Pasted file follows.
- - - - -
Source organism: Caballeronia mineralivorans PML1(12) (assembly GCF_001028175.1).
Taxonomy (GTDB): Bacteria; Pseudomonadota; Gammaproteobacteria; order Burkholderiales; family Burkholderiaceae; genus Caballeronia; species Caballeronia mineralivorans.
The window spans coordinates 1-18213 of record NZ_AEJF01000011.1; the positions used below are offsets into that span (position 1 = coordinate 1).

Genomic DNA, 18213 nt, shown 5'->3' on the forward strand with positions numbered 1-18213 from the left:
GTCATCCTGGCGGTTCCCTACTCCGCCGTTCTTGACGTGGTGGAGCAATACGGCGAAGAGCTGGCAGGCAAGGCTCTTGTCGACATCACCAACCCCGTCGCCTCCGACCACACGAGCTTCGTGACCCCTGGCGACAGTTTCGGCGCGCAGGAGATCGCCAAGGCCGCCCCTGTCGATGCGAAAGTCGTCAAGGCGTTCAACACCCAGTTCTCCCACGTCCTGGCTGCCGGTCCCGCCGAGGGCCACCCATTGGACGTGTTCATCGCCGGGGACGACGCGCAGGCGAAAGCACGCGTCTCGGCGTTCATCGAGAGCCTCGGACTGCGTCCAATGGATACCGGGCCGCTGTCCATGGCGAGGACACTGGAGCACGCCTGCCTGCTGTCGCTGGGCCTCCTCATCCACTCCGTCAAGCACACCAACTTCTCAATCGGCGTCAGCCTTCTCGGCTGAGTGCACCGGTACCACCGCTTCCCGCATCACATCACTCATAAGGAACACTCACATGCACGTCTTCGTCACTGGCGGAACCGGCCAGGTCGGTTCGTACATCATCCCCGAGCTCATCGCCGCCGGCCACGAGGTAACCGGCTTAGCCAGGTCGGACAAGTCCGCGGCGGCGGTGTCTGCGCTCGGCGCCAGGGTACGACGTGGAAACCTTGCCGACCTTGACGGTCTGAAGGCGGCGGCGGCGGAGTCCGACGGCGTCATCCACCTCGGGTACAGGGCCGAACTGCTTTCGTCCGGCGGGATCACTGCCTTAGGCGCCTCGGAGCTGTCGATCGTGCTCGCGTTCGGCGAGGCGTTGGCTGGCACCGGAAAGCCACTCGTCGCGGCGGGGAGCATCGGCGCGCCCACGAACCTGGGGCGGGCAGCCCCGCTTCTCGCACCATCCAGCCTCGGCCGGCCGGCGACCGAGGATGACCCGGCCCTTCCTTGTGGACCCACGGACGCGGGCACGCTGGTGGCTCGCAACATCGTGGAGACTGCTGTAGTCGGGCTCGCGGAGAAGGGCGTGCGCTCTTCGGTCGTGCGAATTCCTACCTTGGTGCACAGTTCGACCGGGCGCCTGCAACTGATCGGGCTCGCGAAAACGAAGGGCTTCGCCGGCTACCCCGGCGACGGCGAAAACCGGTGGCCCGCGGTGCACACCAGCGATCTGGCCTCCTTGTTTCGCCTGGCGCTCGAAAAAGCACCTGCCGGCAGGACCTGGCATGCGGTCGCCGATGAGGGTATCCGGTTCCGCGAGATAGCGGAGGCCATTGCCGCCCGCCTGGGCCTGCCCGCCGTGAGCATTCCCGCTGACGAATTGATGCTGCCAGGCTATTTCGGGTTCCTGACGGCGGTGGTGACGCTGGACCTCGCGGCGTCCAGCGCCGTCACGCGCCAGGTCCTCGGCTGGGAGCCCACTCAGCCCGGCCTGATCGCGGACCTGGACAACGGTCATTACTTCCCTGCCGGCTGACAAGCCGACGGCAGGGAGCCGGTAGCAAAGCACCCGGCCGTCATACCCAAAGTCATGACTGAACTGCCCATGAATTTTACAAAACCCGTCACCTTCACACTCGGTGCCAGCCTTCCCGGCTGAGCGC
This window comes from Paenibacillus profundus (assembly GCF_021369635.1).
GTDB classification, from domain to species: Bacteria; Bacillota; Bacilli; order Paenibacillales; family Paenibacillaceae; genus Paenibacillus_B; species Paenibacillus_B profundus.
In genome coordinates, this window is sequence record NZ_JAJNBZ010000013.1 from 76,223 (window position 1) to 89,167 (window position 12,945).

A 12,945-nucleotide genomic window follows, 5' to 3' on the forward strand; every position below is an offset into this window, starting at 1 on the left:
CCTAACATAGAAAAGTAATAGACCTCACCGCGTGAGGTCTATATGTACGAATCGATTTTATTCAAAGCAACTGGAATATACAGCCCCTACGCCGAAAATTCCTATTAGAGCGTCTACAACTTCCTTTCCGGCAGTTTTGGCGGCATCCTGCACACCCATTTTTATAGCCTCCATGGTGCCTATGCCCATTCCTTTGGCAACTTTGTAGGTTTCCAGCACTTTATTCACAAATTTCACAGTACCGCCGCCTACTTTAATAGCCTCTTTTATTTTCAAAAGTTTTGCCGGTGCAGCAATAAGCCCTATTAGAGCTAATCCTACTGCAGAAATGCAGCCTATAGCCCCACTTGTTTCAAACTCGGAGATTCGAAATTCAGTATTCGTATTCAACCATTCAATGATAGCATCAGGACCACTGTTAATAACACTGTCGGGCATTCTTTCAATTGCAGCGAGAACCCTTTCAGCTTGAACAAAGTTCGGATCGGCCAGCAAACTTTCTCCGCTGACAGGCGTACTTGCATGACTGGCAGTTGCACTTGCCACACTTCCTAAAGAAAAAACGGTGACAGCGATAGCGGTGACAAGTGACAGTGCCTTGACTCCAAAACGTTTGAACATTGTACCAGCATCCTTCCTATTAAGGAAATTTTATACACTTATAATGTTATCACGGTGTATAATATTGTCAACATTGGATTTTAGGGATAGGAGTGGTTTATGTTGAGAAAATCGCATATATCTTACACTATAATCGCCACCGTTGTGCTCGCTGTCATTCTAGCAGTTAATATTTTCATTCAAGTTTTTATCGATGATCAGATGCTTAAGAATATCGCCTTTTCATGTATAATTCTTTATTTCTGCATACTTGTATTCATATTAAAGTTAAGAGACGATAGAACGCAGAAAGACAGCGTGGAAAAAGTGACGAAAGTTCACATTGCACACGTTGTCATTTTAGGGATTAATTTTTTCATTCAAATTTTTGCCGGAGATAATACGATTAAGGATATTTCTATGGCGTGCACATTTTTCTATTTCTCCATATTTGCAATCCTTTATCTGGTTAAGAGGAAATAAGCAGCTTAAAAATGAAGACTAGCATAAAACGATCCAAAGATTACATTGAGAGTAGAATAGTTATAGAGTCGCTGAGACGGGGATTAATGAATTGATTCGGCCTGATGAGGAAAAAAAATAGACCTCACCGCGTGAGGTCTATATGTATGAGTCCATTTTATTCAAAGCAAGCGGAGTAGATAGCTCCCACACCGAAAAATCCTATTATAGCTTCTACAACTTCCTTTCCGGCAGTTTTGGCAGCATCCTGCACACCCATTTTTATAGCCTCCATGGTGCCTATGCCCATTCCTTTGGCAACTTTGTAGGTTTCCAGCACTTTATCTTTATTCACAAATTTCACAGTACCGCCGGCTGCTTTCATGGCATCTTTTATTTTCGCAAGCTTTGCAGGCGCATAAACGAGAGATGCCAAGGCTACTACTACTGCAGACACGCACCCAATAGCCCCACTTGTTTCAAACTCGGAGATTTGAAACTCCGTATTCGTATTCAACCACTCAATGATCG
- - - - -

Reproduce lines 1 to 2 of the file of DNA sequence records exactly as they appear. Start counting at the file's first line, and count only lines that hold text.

Source organism: Caballeronia mineralivorans PML1(12) (assembly GCF_001028175.1).
Taxonomy (GTDB): Bacteria; Pseudomonadota; Gammaproteobacteria; order Burkholderiales; family Burkholderiaceae; genus Caballeronia; species Caballeronia mineralivorans.